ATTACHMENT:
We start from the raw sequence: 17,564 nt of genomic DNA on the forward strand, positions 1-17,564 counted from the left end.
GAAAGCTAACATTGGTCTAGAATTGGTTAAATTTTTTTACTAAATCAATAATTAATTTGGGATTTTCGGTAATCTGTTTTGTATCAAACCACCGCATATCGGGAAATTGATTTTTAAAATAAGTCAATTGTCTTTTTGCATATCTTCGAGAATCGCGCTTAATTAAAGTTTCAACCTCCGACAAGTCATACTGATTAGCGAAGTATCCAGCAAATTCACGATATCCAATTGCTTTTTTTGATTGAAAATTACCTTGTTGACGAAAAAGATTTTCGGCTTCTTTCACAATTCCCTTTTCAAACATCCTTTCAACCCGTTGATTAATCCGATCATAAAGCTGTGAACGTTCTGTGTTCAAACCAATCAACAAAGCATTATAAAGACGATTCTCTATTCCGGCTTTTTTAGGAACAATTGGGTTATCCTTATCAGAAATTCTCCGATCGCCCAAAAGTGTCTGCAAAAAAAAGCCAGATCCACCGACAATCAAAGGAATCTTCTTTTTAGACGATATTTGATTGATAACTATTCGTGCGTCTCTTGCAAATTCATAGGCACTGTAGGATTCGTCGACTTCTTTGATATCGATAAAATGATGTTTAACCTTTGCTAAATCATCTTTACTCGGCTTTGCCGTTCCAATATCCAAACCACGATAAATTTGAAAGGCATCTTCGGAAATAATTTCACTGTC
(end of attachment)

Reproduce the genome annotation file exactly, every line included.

We start from the raw sequence: 17,564 nt of genomic DNA on the forward strand, positions 1-17,564 counted from the left end.
GAAAGCTAACATTGGTCTAGAATTGGTTAAATTTTTTTACTAAATCAATAATTAATTTGGGATTTTCGGTAATCTGTTTTGTATCAAACCACCGCATATCGGGAAATTGATTTTTAAAATAAGTCAATTGTCTTTTTGCATATCTTCGAGAATCGCGCTTAATTAAAGTTTCAACCTCCGACAAGTCATACTGATTAGCGAAGTATCCAGCAAATTCACGATATCCAATTGCTTTTTTTGATTGAAAATTACCTTGTTGACGAAAAAGATTTTCGGCTTCTTTCACAATTCCCTTTTCAAACATCCTTTCAACCCGTTGATTAATCCGATCATAAAGCTGTGAACGTTCTGTGTTCAAACCAATCAACAAAGCATTATAAAGACGATTCTCTATTCCGGCTTTTTTAGGAACAATTGGGTTATCCTTATCAGAAATTCTCCGATCGCCCAAAAGTGTCTGCAAAAAAAAGCCAGATCCACCGACAATCAAAGGAATCTTCTTTTTAGACGATATTTGATTGATAACTATTCGTGCGTCTCTTGCAAATTCATAGGCACTGTAGGATTCGTCGACTTCTTTGATATCGATAAAATGATGTTTAACCTTTGCTAAATCATCTTTACTCGGCTTTGCCGTTCCAATATCCAAACCACGATAAATTTGAAAGGCATCTTCGGAAATAATTTCACTGTC